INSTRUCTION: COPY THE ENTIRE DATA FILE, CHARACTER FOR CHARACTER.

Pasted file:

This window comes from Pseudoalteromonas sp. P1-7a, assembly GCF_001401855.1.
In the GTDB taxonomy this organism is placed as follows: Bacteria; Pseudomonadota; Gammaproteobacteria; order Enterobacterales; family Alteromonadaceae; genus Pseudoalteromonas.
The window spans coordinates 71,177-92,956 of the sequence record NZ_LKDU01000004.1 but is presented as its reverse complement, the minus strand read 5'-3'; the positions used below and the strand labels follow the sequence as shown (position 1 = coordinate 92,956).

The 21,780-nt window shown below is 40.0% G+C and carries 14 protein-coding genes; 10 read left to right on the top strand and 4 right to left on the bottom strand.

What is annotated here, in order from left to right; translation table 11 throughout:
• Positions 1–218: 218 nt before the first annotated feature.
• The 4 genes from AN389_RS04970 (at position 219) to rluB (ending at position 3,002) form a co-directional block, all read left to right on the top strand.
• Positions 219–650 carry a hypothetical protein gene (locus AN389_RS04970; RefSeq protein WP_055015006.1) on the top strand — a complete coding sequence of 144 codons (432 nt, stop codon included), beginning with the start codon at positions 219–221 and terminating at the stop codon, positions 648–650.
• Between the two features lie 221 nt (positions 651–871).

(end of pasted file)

This window comes from Pseudoalteromonas sp. P1-7a, assembly GCF_001401855.1.
In the GTDB taxonomy this organism is placed as follows: Bacteria; Pseudomonadota; Gammaproteobacteria; order Enterobacterales; family Alteromonadaceae; genus Pseudoalteromonas.
The window spans coordinates 71,177-92,956 of the sequence record NZ_LKDU01000004.1 but is presented as its reverse complement, the minus strand read 5'-3'; the positions used below and the strand labels follow the sequence as shown (position 1 = coordinate 92,956).

The 21,780-nt window shown below is 40.0% G+C and carries 14 protein-coding genes; 10 read left to right on the top strand and 4 right to left on the bottom strand.

What is annotated here, in order from left to right; translation table 11 throughout:
• Positions 1–218: 218 nt before the first annotated feature.
• The 4 genes from AN389_RS04970 (at position 219) to rluB (ending at position 3,002) form a co-directional block, all read left to right on the top strand.
• Positions 219–650 carry a hypothetical protein gene (locus AN389_RS04970; RefSeq protein WP_055015006.1) on the top strand — a complete coding sequence of 144 codons (432 nt, stop codon included), beginning with the start codon at positions 219–221 and terminating at the stop codon, positions 648–650.
• Between the two features lie 221 nt (positions 651–871).